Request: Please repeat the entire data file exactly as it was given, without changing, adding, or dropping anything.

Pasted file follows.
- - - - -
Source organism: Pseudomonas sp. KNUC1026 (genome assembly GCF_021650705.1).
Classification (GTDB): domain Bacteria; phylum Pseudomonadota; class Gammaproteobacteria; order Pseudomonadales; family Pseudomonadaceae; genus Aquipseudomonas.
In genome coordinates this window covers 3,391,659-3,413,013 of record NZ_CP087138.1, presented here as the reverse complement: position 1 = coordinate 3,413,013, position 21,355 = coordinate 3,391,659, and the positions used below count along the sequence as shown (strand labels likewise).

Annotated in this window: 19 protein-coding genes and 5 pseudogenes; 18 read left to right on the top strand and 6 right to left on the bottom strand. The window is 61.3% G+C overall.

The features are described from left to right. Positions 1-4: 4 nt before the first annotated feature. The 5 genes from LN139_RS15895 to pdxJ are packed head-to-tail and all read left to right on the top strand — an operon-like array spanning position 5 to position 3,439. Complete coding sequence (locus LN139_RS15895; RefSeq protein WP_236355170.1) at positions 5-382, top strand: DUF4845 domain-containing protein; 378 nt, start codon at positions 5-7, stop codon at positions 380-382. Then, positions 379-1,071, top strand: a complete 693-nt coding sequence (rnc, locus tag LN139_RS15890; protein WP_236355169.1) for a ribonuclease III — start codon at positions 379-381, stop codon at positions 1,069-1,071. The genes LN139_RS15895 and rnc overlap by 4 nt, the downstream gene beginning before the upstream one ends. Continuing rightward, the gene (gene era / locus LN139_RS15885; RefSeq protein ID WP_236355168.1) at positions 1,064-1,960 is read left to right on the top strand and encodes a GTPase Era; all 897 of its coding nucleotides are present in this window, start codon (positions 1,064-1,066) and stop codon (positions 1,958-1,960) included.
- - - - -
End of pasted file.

Source organism: Pseudomonas sp. KNUC1026 (genome assembly GCF_021650705.1).
Classification (GTDB): domain Bacteria; phylum Pseudomonadota; class Gammaproteobacteria; order Pseudomonadales; family Pseudomonadaceae; genus Aquipseudomonas.
In genome coordinates this window covers 3,391,659-3,413,013 of record NZ_CP087138.1, presented here as the reverse complement: position 1 = coordinate 3,413,013, position 21,355 = coordinate 3,391,659, and the positions used below count along the sequence as shown (strand labels likewise).

Annotated in this window: 19 protein-coding genes and 5 pseudogenes; 18 read left to right on the top strand and 6 right to left on the bottom strand. The window is 61.3% G+C overall.

The features are described from left to right. Positions 1-4: 4 nt before the first annotated feature. The 5 genes from LN139_RS15895 to pdxJ are packed head-to-tail and all read left to right on the top strand — an operon-like array spanning position 5 to position 3,439. Complete coding sequence (locus LN139_RS15895; RefSeq protein WP_236355170.1) at positions 5-382, top strand: DUF4845 domain-containing protein; 378 nt, start codon at positions 5-7, stop codon at positions 380-382. Then, positions 379-1,071, top strand: a complete 693-nt coding sequence (rnc, locus tag LN139_RS15890; protein WP_236355169.1) for a ribonuclease III — start codon at positions 379-381, stop codon at positions 1,069-1,071. The genes LN139_RS15895 and rnc overlap by 4 nt, the downstream gene beginning before the upstream one ends. Continuing rightward, the gene (gene era / locus LN139_RS15885; RefSeq protein ID WP_236355168.1) at positions 1,064-1,960 is read left to right on the top strand and encodes a GTPase Era; all 897 of its coding nucleotides are present in this window, start codon (positions 1,064-1,066) and stop codon (positions 1,958-1,960) included.